The 4DEE framework’s four dimensions (core ecological concepts, CEC; ecology practices, EP; human-environment interactions, HEI; cross-cutting themes, CCT) are meant to be integrated to produce multidimensional learning experiences for students. The framework can be used to design or revise teaching materials for a variety of audiences. Here, I describe a 4DEE-aligned, standalone ecology lab that is situated within a first-semester general biology course offered for a mixed audience of science majors and non-science majors (nonmajors). For many nonmajors, the general biology course is one of only two science courses that they will take in college. This 6-hour ecology lab introduces students to the scientific method, including basic concepts of experimental design such as variables and hypothesis testing. The scientific method components of the lab provide a foundation for subsequent labs throughout the semester; for science majors, these components also are foundational for the greater research-based science curriculum. I will show how a series of revisions since 2012 have changed this foundational ecology lab to emphasize different dimensions of the 4DEE framework while maintaining its multidimensional integration.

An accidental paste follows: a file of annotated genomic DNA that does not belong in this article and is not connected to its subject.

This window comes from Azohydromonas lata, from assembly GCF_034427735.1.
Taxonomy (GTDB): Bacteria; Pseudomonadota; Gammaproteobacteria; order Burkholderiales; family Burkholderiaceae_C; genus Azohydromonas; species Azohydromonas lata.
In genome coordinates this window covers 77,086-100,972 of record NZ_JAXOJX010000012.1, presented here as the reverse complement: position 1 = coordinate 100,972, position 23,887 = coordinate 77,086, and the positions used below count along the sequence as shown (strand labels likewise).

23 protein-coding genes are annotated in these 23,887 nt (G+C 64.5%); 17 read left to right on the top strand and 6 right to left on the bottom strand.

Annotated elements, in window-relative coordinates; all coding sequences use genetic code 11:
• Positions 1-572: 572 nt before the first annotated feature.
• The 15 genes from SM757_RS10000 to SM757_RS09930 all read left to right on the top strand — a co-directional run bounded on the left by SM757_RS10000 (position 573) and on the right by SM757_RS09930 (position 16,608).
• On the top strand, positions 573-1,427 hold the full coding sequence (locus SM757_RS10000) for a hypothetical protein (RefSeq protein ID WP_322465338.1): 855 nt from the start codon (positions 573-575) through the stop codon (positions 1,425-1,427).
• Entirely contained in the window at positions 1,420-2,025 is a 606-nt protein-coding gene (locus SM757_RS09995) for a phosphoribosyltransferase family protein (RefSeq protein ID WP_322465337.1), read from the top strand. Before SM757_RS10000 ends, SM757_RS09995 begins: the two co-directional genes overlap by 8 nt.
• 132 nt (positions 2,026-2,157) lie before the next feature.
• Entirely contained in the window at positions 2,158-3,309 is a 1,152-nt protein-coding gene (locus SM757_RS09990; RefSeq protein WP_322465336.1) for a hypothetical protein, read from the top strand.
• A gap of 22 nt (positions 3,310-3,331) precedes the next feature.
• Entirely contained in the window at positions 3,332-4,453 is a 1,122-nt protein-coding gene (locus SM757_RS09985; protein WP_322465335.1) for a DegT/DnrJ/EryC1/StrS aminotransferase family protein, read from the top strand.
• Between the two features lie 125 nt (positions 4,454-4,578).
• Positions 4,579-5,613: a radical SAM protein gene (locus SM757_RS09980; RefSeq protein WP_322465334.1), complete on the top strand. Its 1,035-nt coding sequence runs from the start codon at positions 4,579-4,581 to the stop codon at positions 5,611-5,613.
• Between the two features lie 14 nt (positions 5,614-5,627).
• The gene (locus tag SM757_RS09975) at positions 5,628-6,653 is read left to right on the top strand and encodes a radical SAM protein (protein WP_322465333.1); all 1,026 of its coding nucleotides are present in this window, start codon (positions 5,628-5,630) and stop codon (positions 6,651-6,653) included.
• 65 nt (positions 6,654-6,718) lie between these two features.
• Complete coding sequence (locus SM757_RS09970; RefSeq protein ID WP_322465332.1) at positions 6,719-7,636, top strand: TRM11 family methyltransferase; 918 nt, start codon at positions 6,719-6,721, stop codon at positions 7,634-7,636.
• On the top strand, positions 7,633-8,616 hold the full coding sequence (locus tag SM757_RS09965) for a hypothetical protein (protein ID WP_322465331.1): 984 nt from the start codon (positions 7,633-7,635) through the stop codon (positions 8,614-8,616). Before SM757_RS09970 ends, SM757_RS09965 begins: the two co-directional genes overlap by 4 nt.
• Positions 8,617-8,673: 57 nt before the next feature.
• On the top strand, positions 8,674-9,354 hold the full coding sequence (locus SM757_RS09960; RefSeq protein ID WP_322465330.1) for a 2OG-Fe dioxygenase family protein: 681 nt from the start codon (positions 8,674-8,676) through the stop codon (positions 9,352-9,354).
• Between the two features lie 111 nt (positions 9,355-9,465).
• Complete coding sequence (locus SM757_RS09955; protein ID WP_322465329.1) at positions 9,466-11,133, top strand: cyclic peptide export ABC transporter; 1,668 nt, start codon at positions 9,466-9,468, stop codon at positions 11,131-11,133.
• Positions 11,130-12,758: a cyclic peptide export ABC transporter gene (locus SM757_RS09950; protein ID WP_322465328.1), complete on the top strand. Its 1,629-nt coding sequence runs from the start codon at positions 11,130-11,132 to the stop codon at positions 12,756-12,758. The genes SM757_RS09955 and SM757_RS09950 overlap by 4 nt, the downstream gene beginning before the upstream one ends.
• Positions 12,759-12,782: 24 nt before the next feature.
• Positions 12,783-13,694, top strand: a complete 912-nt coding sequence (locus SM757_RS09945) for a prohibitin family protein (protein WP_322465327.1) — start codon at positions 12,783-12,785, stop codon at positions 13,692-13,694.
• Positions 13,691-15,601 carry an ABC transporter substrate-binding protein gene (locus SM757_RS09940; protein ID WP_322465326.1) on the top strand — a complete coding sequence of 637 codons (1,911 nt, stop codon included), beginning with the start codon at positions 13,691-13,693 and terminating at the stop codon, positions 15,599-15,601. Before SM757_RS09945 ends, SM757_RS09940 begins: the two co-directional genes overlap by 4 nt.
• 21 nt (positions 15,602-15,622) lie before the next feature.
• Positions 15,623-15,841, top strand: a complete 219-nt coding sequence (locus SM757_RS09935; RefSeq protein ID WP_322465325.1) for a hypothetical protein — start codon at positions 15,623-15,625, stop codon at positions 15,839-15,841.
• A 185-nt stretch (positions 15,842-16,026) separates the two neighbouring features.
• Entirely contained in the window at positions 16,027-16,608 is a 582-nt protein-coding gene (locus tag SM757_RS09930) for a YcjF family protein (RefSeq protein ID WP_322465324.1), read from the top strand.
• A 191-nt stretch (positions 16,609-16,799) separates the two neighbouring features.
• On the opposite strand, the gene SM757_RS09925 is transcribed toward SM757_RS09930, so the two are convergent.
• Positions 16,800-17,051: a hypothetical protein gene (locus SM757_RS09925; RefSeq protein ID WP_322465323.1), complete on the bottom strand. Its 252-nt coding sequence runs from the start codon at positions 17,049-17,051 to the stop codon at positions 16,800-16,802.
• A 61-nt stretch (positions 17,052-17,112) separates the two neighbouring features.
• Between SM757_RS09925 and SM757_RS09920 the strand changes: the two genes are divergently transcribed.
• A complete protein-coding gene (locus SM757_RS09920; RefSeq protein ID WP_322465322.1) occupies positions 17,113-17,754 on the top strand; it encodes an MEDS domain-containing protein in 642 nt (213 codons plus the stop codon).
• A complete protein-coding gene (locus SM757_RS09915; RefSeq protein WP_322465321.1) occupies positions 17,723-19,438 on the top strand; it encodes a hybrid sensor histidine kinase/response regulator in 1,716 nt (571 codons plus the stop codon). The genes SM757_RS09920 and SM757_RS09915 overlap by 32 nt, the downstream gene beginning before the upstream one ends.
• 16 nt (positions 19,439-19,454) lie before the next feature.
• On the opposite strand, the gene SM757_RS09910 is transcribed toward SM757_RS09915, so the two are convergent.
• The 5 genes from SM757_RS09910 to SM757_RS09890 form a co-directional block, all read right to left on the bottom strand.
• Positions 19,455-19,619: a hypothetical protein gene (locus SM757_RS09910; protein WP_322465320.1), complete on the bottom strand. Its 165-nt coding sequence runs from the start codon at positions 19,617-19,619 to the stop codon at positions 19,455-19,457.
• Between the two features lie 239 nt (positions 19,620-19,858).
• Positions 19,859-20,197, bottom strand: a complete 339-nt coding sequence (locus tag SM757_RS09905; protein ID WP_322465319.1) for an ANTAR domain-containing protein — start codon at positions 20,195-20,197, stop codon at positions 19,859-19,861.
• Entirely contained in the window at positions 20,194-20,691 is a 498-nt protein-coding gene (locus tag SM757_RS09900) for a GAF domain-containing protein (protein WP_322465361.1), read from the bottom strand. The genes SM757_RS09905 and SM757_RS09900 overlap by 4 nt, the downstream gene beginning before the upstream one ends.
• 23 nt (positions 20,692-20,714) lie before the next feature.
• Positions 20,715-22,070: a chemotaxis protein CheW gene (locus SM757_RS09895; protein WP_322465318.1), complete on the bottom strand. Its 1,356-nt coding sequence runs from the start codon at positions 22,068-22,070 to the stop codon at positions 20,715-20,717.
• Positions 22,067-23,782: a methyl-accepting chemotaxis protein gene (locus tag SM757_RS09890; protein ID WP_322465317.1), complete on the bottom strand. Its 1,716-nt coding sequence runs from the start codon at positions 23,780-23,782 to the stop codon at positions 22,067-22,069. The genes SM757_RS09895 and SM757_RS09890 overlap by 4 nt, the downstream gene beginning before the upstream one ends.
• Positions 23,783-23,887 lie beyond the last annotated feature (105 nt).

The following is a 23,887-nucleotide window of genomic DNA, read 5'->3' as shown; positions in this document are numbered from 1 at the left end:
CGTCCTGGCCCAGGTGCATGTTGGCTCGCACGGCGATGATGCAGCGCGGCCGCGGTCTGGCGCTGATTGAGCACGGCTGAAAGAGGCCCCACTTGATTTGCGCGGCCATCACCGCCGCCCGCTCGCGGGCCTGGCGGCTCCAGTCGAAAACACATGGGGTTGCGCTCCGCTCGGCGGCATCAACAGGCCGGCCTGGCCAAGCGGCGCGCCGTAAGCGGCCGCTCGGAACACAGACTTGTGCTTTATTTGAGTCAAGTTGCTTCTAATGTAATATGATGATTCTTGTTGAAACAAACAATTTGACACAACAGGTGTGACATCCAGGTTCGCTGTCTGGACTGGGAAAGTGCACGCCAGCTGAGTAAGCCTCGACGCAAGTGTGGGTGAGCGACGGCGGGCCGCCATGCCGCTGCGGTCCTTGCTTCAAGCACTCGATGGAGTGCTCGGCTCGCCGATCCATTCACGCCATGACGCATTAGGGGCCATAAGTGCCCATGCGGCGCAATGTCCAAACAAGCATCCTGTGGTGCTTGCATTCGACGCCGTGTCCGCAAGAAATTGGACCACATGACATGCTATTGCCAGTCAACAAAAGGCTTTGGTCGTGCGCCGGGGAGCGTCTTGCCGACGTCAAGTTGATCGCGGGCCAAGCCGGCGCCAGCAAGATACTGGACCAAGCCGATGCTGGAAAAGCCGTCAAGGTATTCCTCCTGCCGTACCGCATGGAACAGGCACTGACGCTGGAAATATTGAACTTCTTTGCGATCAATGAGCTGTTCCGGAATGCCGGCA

Originally, the lab introduced students to the scientific method as they compared grasshopper mark-recapture data they collected in mowed and unmowed sections of a campus meadow. However, there were challenges with this approach. A major revision of the lab merged its existing scientific method components with an edited version of the curriculum materials from the Ecological Research as Education Network “Distribution of Earthworms” (EREN Worm) project. Now students use the EREN Worm methods to compare earthworm density and biomass between shaded and full sun areas of campus. The new focus on earthworms has facilitated exploration of certain elements of the 4DEE framework’s HEI dimension, such as invasion ecology, while the lab continues to teach some elements of the CEC dimension. Recently, the lab was further improved to teach additional computer skills, an element under the EP dimension that is widely useful across many fields of study. Thus, in its current form the lab is three-dimensional, incorporating elements of the CEC, EP, and HEI dimensions. This lab is an example of how the 4DEE framework can be used in a mixed majors/nonmajors course to guide intentional and thoughtful design or revision of multidimensional learning experiences.